Wheaton offers a variety of financing options in addition to traditional financial aid programs. These options give families the opportunity to spread out payment of Wheaton’s comprehensive fee anywhere from 12 months to 25 years. Educational financing terms are in many cases better and more flexible than options that may be available privately to individual families. We urge any family examining how to pay for Wheaton to give these programs serious consideration. Many families have found that a combination of payment and loan plans work especially well for them.
Interest-Free Monthly Payment Plan
Offered in partnership with Nelnet, the monthly payment option is an alternative to large annual or semester payments and helps limit borrowing.
This option is available each semester and includes: convenient, interest-free, monthly payments; 24-hour automated account information through Family InfoLine; and personal account service Monday through Saturday. To enroll or inquire further, call 800-722-4867, or visit afford.com.
Supplemental loan programs
Most educational loan programs allow for early prepayment of principal without penalty and require the borrower or co-borrower to have U.S. citizenship or permanent residency.
Federal Direct PLUS Loan
The Federal Parent Loan for Undergraduate Students (PLUS) program enables creditworthy parents to borrow through the Federal Treasury. The interest rate is currently fixed at 7.54 percent and is reset annually on July 1. Repayment of principal and interest begins after disbursement or may be deferred and continues for a maximum of 10 years. Eligibility for the PLUS loan takes into consideration the total cost of attendance less any other aid received.
The Federal PLUS is the most flexible of these parent financing options. A brief credit check is performed to confirm a favorable credit history. If the loan is denied due to unfavorable credit history, the student may qualify for additional funds from the Unsubsidized Federal Direct Loan program. Parents who wish to apply for the Federal PLUS must complete a FAFSA for the student.
Federal Direct Unsubsidized Loan
Students who are not eligible for the Subsidized Direct Loan program are eligible to borrow a direct loan without the federal interest subsidy. Although repayment of principal is deferred during enrollment, interest will accrue. The student borrower has the option of making interest payments while in school or having the accrued interest capitalized (added to the principal borrowed prior to the start of repayment). First-year students may borrow up to $5,500 for the year, sophomores up to $6,500, and juniors and seniors up to $7,500 per year. The interest rate is currently fixed at 6.54 percent and is reset annually on July 1. Students who wish to apply for the Unsubsidized Direct Loan must complete a FAFSA.
Private Educational Loans
Wheaton researches the educational loan market and collects information on a variety of loan programs. Visit wheatoncollege.edu/go/private-loans for infor mation on private educational loan programs available to Wheaton students. The list is not exhaustive; you may find loan programs with favorable terms offered to residents of your state or through other loan providers. Wheaton will certify loan eligibility for any loan program or lender you select.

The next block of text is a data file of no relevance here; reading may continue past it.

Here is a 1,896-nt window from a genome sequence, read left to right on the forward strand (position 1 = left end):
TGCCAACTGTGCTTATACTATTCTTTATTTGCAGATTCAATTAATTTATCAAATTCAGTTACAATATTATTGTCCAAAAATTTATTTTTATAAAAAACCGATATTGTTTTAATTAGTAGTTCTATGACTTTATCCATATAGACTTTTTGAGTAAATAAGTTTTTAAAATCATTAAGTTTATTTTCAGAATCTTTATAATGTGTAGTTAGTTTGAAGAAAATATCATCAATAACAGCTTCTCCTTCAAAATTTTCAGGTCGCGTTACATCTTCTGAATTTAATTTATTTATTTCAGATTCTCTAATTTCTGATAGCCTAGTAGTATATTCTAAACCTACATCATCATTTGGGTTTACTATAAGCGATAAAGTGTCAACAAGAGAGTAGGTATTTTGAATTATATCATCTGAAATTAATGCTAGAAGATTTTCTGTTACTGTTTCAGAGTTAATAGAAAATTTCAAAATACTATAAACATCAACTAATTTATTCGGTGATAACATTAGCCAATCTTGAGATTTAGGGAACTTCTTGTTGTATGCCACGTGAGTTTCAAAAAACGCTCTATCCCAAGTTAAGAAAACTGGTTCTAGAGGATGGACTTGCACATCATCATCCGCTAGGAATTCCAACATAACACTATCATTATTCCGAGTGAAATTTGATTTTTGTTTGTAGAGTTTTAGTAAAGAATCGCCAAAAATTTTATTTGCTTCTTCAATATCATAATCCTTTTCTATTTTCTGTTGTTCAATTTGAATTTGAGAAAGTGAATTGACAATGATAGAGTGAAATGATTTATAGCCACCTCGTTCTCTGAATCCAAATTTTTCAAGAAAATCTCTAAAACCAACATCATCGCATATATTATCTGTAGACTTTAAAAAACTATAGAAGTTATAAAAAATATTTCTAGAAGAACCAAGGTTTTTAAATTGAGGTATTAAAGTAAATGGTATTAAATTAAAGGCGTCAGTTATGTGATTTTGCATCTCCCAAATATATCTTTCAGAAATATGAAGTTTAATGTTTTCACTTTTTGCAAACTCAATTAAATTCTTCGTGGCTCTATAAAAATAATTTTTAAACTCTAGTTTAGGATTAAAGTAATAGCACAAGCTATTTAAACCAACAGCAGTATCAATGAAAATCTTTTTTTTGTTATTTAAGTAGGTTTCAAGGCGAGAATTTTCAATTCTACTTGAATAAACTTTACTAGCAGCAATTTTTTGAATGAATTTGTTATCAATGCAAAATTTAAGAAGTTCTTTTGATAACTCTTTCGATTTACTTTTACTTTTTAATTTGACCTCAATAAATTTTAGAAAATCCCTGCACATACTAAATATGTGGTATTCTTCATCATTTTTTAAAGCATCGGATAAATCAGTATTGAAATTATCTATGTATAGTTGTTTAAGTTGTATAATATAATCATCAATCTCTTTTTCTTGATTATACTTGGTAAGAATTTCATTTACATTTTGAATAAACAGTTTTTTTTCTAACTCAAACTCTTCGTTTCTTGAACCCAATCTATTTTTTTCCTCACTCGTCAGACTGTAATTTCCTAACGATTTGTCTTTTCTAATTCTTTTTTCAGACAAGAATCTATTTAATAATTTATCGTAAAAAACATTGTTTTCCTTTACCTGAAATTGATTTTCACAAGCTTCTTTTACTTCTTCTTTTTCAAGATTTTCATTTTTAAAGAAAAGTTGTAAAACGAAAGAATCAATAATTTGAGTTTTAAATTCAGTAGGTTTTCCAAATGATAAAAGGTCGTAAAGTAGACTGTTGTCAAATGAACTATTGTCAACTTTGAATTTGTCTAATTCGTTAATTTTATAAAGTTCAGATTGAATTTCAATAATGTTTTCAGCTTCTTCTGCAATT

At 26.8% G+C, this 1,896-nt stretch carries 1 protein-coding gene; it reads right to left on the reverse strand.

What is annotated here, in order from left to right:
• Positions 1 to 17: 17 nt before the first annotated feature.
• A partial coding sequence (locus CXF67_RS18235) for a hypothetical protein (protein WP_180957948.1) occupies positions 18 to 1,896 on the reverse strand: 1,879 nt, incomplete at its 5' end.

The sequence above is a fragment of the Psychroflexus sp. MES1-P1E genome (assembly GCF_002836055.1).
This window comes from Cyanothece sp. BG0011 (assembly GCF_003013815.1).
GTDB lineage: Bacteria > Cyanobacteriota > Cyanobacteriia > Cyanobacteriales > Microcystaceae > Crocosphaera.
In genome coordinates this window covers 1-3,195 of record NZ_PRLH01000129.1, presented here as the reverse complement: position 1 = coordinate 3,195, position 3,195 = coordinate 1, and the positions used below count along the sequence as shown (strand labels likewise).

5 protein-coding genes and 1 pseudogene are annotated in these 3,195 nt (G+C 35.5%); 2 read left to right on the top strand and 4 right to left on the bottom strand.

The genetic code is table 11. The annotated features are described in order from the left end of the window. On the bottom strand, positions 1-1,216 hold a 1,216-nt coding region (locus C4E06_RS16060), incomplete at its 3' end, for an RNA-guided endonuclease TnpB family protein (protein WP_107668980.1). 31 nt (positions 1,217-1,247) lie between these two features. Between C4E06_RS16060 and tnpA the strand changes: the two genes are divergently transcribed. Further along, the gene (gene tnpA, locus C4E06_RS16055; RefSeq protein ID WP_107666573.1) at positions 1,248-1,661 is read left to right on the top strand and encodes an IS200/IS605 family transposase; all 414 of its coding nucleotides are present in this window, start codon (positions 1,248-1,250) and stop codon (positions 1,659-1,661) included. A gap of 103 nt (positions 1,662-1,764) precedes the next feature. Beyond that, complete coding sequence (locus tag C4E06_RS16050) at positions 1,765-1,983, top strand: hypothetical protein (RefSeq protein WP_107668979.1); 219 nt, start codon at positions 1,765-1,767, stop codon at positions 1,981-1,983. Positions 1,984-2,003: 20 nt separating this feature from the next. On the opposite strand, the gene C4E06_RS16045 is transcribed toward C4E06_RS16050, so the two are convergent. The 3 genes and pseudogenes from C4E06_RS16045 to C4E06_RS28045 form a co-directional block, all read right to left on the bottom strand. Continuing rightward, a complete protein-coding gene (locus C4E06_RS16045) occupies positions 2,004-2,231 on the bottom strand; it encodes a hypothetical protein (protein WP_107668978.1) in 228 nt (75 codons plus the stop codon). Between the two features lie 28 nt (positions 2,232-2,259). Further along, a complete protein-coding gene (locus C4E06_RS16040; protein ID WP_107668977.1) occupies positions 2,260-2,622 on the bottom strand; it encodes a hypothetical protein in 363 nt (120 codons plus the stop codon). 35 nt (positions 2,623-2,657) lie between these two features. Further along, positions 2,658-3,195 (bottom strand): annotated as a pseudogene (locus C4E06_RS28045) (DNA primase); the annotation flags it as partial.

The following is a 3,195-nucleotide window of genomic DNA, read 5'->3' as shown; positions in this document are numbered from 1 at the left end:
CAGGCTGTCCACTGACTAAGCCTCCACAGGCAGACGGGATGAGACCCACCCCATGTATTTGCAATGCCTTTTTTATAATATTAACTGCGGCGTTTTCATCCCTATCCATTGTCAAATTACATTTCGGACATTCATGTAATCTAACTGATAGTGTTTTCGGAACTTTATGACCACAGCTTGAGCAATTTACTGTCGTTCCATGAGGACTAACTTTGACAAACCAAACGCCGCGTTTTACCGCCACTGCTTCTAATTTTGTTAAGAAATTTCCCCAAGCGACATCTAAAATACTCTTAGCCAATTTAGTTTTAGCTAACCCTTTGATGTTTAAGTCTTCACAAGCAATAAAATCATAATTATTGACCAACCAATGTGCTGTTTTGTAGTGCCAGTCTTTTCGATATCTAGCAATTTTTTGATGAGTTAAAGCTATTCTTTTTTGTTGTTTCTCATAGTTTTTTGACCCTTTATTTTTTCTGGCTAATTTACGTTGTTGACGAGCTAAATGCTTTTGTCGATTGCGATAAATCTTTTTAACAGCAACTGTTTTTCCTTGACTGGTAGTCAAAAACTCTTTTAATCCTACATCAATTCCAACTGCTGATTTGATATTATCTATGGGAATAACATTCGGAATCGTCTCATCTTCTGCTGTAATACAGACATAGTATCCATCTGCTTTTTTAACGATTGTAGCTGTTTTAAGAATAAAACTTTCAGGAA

Award and scholarship FAQ
letter, you probably have questions. Here are answers to some frequently asked questions.
How was I selected to receive an award/scholarship?
In choosing students to receive awards and scholar ships, the Admission Committee considers a number of factors, including the individual’s potential to impact the Wheaton community. Some of the qualities considered include co-curricular accomplishments, community impact, leadership, intellectual inquiry, academic prowess, commitment to diversity and inclusion, and global experiences, among others. While many of our applicants present compelling qualities, our limited scholarships and awards are extended based on the strength of each candidate within the context of our applicant pool.
Will I receive my award/ scholarship each year?
Yes. Fifty percent of your annual award or scholarship will be applied each fall or spring semester that you are a full-time student at Wheaton, up to a maximum of eight semesters. If you complete your degree requirements in fewer than eight semesters, you will forfeit any remaining scholarship eligibility. Your award/scholarship is for use toward Wheaton tuition expenses only. You must remain in good academic and social standing to continue receiving the award or scholarship.
How does this fit into my financial aid package?
Your award or scholarship both acknowledges your talents as an applicant and is intended to help make attending Wheaton possible. Students with financial need greater than the amount of the award or scholarship may be considered for additional needbased resources.
Can my award/scholarship be applied to a study abroad program?
Awards and scholarships at Wheaton may be used for study abroad programs that are affiliated with the college (i.e. where fees are paid directly to Wheaton). Contact Wheaton’s Center for Global Education or visit globaled.wheatoncollege.edu for a current list. If you choose to attend a non-affiliated domestic or study abroad program, you will forfeit your award or schol arship for that period.